Of note, the conformable layers 280 a, 280 b also provide an adhesive surface across the lateral extent thereof, and preferably across a major portion of the medical pads in which assemblies 250 a, 250 b are provided, for selective, conformal and secure pad attachment to the skin of a patient. Such an adhesive surface may be defined in other arrangements by an adhesive material that is disposed directly upon patient-facing surfaces of second members 270 a, 270 b and/or electrode assemblies 240 a, 240 b. In the embodiments shown in FIGS. 3A and 3B, optional release liners 290 a, 290 b may be provided over the adhesive surface of conformable layers 280 a, 280 b for selective removal immediately prior to patient application.
The electrode assemblies 240 a, 240 b include electrodes 242 a, 242 b, respectively. By way of example, the electrodes 242 a, 242 b may be of a button or plate-like configuration, wherein the lateral extent thereof is disposed substantially parallel to the second members 270 a, 270 b, respectively. Where an expanded region of electrode-to-interface is desired (e.g. in electrosurgical pacing electrodes) an added electrode member 248 b may be included as shown in the embodiment of FIG. 3B. The electrodes 242 a, 242 b and optional expansion electrode member 284 b may comprise a variety of electrically conductive structures. By way of example only, aluminum/polymer laminates and silver/silver chloride coated polymer buttons may be employed.
As illustrated in FIGS. 3A and 3B the electrodes 242 a, 242 b may be disposed, or captured, between conformable layer 280 a and first member 270 a, and conformable layer 280 b and first member 270 b, respectively. Consequently, when conformable layers 280 a, 280 b are adhered to a patient, contemporaneous positioning of the electrode assemblies 240 a, 240 b and fluid containing layers of the pads 210 a, 210 b is achieved. Further, electrical energy receipt by electrode assemblies 240 a, 240 b may be enhanced. That is, the provision of electrically conductive conformable layers 280 a, 280 b that cover, surround and extend laterally away from the electrode assemblies 240 a, 240 b, allows the electrode assemblies 240 a, 240 b to collect electrical energy from a patient region that extends beyond the mere “foot print” of the electrodes 242 a, 242 b. As such, layers 280 a, 280 b may yield enhanced electrode performance and facilitate reduced electrode configurations.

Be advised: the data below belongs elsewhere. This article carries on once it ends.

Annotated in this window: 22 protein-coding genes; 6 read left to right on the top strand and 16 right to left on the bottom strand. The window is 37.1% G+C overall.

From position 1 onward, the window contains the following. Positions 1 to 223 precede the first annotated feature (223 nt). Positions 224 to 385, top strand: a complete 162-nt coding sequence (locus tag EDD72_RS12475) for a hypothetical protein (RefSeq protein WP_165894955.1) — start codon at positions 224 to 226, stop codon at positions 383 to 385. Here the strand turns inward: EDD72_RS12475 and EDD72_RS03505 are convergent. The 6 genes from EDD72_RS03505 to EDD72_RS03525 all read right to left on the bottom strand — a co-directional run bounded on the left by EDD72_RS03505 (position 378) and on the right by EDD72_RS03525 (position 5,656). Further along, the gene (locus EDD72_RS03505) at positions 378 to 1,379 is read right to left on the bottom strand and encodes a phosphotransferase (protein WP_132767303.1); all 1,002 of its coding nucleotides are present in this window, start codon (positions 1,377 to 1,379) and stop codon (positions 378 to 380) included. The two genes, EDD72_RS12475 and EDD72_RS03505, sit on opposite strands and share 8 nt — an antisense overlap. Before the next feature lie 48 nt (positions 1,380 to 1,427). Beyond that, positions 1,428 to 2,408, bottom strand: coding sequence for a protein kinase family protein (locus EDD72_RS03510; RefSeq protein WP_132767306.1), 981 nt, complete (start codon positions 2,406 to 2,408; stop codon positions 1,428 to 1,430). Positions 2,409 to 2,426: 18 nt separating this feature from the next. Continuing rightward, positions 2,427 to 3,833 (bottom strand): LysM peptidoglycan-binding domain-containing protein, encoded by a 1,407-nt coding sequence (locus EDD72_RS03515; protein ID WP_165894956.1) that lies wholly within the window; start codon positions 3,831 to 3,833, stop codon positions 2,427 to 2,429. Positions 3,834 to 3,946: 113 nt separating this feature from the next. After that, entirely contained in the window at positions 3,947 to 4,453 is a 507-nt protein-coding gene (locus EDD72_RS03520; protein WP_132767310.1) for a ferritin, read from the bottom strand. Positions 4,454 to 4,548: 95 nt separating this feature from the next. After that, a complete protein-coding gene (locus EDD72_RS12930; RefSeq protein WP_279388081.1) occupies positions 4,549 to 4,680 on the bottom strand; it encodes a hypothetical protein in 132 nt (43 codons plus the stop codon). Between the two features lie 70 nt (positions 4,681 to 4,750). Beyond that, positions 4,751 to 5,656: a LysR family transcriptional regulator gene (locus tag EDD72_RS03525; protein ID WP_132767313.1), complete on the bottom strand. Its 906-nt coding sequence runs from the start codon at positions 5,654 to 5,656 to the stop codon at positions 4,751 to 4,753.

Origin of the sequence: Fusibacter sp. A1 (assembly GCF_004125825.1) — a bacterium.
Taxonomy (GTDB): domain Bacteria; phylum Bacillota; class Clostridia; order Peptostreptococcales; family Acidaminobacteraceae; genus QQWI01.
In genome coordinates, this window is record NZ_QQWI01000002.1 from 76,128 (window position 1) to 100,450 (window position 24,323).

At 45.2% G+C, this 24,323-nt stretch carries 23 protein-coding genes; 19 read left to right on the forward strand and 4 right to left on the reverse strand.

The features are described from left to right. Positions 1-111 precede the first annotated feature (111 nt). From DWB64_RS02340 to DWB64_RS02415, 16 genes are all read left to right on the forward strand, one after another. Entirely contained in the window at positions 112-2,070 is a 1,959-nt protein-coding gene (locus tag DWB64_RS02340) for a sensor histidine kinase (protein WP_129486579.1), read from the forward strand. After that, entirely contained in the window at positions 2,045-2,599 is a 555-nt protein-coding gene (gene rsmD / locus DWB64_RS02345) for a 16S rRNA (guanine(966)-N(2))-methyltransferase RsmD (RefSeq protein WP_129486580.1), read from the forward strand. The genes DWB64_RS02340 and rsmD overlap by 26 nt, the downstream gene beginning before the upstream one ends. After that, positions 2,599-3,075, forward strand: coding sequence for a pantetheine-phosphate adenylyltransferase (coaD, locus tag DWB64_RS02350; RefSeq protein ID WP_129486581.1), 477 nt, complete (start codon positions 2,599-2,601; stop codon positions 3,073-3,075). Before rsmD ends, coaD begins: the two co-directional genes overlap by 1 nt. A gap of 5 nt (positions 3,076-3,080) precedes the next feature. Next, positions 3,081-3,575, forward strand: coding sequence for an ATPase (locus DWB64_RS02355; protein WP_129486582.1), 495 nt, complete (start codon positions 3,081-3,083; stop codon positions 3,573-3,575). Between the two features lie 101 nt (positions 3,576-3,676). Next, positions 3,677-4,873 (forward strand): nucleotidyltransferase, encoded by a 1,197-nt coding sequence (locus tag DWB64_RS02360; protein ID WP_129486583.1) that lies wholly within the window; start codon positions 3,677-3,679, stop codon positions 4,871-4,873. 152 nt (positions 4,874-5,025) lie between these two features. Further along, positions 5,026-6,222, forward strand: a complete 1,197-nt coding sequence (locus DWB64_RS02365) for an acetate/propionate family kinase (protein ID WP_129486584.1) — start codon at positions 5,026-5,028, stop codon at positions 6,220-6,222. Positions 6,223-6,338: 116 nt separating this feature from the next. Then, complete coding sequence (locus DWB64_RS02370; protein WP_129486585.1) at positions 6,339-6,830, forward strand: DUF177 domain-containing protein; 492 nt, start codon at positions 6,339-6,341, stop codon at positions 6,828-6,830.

Of note, the electrode assemblies 240 a, 240 b further include electrical connectors 244 a, 244 b, respectively, which extend through the fluid containing layers (e.g. in opposing relation to electrodes 242 a, 242 b). The electrical connectors 244 a, 244 b are surrounded by rib or dimple members 262 a, 262 b, or some other member for insulating and isolating such connectors 244 a, 244 b, as they extend through the fluid containing layers. Terminal port members 246 a, 246 b connected to connectors 244 a, 244 b are provided on the exposed side of fluid containing layers for selective interconnection (e.g. snap on/off) to the ends of signal cable lines (e.g. such as cable line 300 shown by phantom lines in FIGS. 3A and 3B).